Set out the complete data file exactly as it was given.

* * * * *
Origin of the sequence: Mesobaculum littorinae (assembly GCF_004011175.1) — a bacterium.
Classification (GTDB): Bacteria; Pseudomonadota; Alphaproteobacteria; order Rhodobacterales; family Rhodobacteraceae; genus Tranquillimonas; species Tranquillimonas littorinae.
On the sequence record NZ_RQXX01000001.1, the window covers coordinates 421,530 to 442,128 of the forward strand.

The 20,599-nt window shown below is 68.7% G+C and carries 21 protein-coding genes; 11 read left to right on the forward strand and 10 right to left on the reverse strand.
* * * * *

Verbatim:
Origin of the sequence: Mesobaculum littorinae (assembly GCF_004011175.1) — a bacterium.
Classification (GTDB): Bacteria; Pseudomonadota; Alphaproteobacteria; order Rhodobacterales; family Rhodobacteraceae; genus Tranquillimonas; species Tranquillimonas littorinae.
On the sequence record NZ_RQXX01000001.1, the window covers coordinates 421,530 to 442,128 of the forward strand.

The 20,599-nt window shown below is 68.7% G+C and carries 21 protein-coding genes; 11 read left to right on the forward strand and 10 right to left on the reverse strand.